What makes this selector even more useful is when we combine it with :notto identify external links:
You can even use it to add an icon to clearly indicate which links will direct the user to an external site. With CSS level 4, we can style the indeterminate state as well –
The pseudoclass can also be used to style the indeterminate state of progress element when no value attribute is included. CSS is becoming a kind of Swiss Army knife for the web. For example, if we want to apply the same link colour to the different states of an anchor, we can simply do:
This is a cleaner way of writing the same rule without :matches. So start experimenting! Times are changing. They are used for targeting timedimensional elements such as during speech rendering of a HTML document. We can already use a range of helpful selectors such as :nthchild, :nthoftype and :not() to target specific DOM elements. One thing to bear in mind is that only compound selectors are allowed as arguments, and you cannot use combinator selectors such as the sibling or descendant selectors. For example, if the address is w3c.org/standards and we have the following styles:
The link w3c.org will be red, and w3c.org/standards will be blue. At the time of writing, these selectors haven’t yet been implemented by any browsers and the specification is constantly changing – but fear not, you can use polyfills such as Sel to get a sneak peek of what these selectors are about. She loves talking to others about CSS, which has led her to co-found the meet-up group SydCSS. The good news is you can actually try out this out now – Mozilla has implemented -moz-any- which is the equivalent of :matches, and it’s been around since Firefox 4. Firstly, there’s the :matches pseudoclass. More power for developers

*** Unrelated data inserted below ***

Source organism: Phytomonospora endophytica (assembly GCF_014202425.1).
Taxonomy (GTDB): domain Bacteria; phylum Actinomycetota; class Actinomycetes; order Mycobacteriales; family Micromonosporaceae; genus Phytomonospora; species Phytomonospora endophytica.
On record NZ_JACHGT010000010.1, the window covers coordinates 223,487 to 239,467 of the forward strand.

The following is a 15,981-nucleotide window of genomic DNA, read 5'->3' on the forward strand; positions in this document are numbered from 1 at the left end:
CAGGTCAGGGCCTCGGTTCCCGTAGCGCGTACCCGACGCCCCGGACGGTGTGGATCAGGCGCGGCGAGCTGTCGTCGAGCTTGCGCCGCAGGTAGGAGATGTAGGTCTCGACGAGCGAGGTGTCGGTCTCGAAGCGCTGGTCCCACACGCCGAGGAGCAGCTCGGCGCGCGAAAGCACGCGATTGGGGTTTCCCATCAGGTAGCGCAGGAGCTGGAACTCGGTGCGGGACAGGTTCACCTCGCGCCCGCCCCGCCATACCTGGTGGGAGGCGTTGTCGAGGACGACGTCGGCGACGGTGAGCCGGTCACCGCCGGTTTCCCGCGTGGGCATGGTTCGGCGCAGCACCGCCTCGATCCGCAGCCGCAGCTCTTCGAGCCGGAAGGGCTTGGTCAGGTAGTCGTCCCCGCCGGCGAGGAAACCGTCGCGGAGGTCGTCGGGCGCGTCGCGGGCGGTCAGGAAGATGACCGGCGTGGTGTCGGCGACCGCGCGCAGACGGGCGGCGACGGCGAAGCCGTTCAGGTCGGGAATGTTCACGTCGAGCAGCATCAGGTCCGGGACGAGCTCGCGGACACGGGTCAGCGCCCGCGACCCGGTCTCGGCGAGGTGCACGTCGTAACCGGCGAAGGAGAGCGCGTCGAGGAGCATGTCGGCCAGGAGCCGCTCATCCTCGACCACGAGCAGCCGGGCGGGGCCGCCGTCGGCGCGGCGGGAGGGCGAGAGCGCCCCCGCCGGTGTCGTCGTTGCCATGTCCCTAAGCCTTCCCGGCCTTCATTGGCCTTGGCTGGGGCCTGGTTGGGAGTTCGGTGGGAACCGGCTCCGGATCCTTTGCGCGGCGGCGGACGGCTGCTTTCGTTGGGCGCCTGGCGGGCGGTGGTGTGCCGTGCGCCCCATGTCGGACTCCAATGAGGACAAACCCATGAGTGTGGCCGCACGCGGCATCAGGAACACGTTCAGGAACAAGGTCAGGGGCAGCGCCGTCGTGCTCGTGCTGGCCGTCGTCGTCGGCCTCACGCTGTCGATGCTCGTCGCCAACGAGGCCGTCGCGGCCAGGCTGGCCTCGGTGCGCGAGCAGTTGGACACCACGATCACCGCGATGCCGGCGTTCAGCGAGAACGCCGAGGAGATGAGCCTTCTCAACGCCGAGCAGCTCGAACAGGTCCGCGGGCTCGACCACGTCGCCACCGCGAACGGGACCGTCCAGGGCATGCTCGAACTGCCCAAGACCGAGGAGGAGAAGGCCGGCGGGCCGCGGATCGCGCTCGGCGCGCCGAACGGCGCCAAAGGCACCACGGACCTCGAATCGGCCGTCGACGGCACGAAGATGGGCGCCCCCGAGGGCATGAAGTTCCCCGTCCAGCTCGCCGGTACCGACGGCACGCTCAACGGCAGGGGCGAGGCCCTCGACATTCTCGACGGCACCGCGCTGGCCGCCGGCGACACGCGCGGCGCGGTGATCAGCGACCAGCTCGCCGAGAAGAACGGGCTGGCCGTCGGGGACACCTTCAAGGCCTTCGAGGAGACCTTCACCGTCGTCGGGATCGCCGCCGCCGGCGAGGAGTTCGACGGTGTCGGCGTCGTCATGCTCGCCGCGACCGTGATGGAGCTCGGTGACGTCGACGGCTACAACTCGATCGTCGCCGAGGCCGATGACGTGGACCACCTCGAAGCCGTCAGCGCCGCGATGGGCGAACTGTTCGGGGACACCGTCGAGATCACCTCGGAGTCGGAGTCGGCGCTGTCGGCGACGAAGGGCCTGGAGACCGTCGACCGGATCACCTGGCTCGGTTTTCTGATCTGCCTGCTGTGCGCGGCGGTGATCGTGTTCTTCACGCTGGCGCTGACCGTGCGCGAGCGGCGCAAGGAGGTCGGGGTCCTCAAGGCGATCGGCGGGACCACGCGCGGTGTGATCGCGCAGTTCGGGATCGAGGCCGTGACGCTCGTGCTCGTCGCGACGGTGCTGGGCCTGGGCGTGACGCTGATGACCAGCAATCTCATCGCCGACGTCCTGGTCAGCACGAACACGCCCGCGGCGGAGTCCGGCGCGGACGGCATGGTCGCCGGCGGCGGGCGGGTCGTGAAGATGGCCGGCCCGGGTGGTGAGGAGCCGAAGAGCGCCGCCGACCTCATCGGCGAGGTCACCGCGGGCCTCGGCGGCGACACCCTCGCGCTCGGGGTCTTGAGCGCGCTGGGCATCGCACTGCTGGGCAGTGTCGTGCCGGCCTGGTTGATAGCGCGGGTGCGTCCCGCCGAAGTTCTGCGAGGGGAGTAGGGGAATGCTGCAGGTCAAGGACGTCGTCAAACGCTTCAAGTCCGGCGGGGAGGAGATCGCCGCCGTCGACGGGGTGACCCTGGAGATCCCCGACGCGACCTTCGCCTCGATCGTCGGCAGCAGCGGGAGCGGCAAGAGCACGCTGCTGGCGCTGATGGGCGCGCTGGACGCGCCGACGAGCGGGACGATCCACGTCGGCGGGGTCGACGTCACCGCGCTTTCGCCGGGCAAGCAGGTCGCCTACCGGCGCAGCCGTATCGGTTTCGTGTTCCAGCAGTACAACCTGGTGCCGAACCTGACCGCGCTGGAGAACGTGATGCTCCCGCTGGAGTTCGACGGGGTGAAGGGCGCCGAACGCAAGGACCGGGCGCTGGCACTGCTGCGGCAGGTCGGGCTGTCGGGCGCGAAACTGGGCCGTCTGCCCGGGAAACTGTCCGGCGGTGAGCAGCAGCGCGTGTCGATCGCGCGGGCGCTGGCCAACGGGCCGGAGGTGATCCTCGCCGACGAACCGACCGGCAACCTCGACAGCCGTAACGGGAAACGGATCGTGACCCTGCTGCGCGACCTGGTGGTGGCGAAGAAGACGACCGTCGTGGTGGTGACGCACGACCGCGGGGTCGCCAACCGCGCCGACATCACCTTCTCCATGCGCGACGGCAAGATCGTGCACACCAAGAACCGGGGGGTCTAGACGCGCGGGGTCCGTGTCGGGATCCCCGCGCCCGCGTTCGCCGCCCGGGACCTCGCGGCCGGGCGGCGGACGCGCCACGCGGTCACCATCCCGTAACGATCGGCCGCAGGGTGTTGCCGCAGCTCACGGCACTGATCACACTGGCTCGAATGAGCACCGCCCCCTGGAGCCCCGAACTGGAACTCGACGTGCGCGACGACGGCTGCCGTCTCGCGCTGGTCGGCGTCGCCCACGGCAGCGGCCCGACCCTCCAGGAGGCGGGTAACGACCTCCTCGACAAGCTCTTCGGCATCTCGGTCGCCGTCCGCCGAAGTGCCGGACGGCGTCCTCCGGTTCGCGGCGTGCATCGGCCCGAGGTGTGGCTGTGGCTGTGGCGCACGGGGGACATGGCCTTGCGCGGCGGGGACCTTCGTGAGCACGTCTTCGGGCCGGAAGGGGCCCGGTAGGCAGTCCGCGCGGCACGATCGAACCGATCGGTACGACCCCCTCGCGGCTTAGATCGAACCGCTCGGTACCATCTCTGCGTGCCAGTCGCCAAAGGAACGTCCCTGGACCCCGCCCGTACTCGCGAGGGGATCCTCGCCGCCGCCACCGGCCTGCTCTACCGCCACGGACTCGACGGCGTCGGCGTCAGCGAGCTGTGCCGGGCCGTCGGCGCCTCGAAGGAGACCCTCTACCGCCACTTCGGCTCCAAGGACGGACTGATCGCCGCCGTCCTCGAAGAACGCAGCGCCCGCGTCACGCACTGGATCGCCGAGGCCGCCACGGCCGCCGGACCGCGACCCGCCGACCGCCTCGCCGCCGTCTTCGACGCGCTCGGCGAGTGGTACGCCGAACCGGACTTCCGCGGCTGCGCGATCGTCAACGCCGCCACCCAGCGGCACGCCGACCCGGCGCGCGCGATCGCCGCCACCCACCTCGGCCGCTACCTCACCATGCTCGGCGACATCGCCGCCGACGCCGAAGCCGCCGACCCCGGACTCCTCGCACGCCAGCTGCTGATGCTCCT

The ability to style form elements has become more powerful as well with the addition of the pseudoclass :indeterminate. With CSS level 4 selectors, there will be an extra layer of power. For example, we can use :currentto render text that is currently being rendered in HTML5 video subtitles:
If we want to target previously rendered element, we can use :past. It is used to identify internal links and you can pass in a number as a parameter to target the different levels of the URL.